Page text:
AKA Brian Earl Spilner...."sounds like a serial killer". I figured I would start with some levity to begin a post bereft of humor. I know there have been a lot of these posted already. This is more for me than Oppo anyway, I never met the guy, certainly not in the position to write a eulogy.
But I was away for the weekend and didn't get a chance to write anything meaningful so I figure I can document my thoughts and feelings, part of the beauty of Oppo. If anyone reads it, great. If you disagree or just want to make a joke in poor taste, don't bother.
In 2001 I had a 1999 Honda Civic, unmodified but a 5-speed with upgraded factory wheels and spoiler. I was kind of into cars. Sort of. In June 0f that year I went to see The Fast and the Furious. The commercials looked good, cars, action, crime, drama, chicks, cool. And it had that guy from Varsity Blues, he seems pretty likeable. He was. And I loved the movie. I think I saw it twice in the theaters. Now I didn't run out and buy stickers and a bigger wing for my car, but it made me appreciate driving, appreciate my car, and most importantly appreciate automotive culture. Hey, there are people out there who like to stand around and stare into engine bays and talk about cars. Cool.
Shortly after that I was back at the local Honda dealer negotiating for a manual transmission, electron blue 2001 Honda Prelude. It wasn't the best deal I've ever gotten, and was probably a bit of an impulse buy, but man what a car. That was it, I disappeared into a world of automotive forums (Car & Driver and a few others that I ended up being an Admin on) and that was that. It stuck. I found autocross racing and flipped my way through several Mustangs, Miatas, a 951, a 9-2X, 350Z, G35S, and now as of last Wednesday...another Mustang. I am a car guy now, tried and true, and whether or not I would still have become one if the Fast and the Furious seried didn't exist or not is irrelevant.
The series, as Juan put it, made cars cool again. Sure the cars weren't always exactly what we wanted; I watched the first movie last night and there are still still quite a few face palm moments looking at how the cars were styled. But in their basic form they were all pretty awesome once you strip off the stickers and wing. Aesthetics aside, I would drive anything Brian O'Conner drove, the DSM, the MK4 Supra, Skylines, etc. and like it.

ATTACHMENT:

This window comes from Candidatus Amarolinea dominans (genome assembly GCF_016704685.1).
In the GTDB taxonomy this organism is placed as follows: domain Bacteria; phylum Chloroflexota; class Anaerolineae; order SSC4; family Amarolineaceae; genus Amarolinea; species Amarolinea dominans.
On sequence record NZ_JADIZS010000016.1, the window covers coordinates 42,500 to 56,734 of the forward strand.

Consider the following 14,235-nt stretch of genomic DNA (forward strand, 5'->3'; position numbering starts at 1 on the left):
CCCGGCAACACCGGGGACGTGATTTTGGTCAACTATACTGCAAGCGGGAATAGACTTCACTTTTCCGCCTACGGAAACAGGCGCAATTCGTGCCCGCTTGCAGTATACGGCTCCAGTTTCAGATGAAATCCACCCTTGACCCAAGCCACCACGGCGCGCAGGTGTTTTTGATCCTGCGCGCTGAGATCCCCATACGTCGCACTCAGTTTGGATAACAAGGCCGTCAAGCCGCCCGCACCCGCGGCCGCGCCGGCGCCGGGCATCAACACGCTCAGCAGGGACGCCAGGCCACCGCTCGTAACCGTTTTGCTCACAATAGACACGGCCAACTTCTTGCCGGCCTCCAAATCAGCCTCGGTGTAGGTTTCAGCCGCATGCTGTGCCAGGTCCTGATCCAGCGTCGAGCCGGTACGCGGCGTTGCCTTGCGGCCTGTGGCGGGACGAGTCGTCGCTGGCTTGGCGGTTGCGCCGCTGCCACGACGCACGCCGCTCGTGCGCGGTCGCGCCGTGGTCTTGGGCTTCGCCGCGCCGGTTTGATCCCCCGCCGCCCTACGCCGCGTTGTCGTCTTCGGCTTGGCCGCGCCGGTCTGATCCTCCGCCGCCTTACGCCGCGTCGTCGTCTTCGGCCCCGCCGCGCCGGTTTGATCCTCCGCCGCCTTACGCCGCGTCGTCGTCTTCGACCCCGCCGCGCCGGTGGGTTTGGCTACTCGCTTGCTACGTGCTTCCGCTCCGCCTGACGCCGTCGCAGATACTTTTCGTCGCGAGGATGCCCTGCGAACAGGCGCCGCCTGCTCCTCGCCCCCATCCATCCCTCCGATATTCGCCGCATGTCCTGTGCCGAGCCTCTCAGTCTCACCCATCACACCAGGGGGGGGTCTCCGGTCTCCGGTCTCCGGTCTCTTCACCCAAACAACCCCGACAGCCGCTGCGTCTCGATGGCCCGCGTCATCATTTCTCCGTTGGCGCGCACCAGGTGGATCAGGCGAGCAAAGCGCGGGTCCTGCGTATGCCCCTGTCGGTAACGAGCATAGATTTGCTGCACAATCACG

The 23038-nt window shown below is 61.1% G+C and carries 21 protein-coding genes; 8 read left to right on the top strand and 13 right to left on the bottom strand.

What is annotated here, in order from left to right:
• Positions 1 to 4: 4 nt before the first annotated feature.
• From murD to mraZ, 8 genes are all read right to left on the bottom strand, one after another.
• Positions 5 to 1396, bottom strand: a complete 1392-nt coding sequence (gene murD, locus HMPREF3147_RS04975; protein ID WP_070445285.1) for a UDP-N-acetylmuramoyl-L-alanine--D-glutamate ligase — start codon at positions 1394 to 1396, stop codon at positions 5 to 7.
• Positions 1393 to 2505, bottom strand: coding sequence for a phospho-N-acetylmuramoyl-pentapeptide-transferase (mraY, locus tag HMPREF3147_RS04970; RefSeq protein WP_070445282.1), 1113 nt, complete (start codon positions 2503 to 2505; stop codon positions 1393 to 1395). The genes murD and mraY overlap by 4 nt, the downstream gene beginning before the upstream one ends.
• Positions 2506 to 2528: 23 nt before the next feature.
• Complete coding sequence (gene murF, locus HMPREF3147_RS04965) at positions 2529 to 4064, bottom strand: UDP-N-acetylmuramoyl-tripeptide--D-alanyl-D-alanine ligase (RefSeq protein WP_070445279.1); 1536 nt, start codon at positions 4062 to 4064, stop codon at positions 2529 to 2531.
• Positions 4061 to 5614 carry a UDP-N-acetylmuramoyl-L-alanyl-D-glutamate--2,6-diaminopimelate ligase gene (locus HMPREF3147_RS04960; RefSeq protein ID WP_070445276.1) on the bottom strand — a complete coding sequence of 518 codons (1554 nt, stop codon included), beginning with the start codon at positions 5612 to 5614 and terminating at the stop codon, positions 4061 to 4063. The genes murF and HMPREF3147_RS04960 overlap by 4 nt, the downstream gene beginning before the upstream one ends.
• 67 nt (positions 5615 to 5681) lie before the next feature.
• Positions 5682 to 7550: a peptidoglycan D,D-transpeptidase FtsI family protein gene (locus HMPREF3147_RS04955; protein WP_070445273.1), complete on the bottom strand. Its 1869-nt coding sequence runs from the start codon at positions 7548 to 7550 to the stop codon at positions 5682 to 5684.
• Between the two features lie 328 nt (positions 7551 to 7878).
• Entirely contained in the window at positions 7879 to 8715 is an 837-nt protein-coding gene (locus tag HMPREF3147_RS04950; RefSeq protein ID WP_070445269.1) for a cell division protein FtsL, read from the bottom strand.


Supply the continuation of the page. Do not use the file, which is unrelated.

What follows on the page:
The comparison to Star Wars was spot on, it's a little campy but certainly keeps your interest and let's face it, how many car movies have there been in the last decade? Redline? Oof, terrible. So it was all we had and it was pretty good. The series continued and got better in my opinion (although truth be told the second one wasn't my favorite, but I did like Tokyo Drift oddly enough). They moved to some great on-scene locations for "4-6" and I know I've had more than one daydream about either being an undercover cop paid to drive fast or someone on run in a fast car. They were escapism and O'Conner was someone you wanted to be. You rooted for the "good guys" even if they were the bad guys.
In real life, Walker seems to be legitimately likeable as many have pointed out. I heard a re-run interview from 2009 this morning on the radio and he talked about how he had to take his 10 year old daughter to see Hannah Montana even though his movie was out (would have been "Fast and Furious" that year) and we have all seen how much of a car guy he was. My wife's friend met him in a bar and even after her friend, after a few too many drinks, was sort of a dick to him, Walker played it cool and they all talked for 20 minutes or so. Rare in Hollywood, he didn't punch anyone or end in rehab.
So I found myself sad, and no offense to other Hollywood actors and actresses, that usually doesn't happen when someone famous passes. My wife is expecting March and the little guy was kicking up a storm last night while we were watching the first F&F movie. I got a little misty eyed thinking of his 15 year old daughter losing her father this early in life. He had 2 brothers and 2 sisters as well, can't imagine what they are going through.
So the automotive world lost a good ally, and ambassador of sorts, this weekend. Perhaps it took his passing to realize how much he was appreciated, sad if that's the case. I don't know that I have researched James Dean's life enough to compare the two, but there seem to be some parallels on the surface at least. Great looking actor, passion for cars, race driver, maybe not an Oscar winner but made entertaining movies, and tragically died at speed. Perhaps this will engender Walker's career and legacy with the same sort of status. Regardless he will be missed.
As for what to do with the 7th installment of the Fast and Furious franchise, proceed with it. Perhaps give Brian O'Conner a proper send-off in the movie, allow some closure to the series and either have him "retire" or go out heroically saving his wife and child. I know that will be controversial, and I'm sure which ever choice the filmakers choose will be criticized, but that's my preference. I know I'll go see it.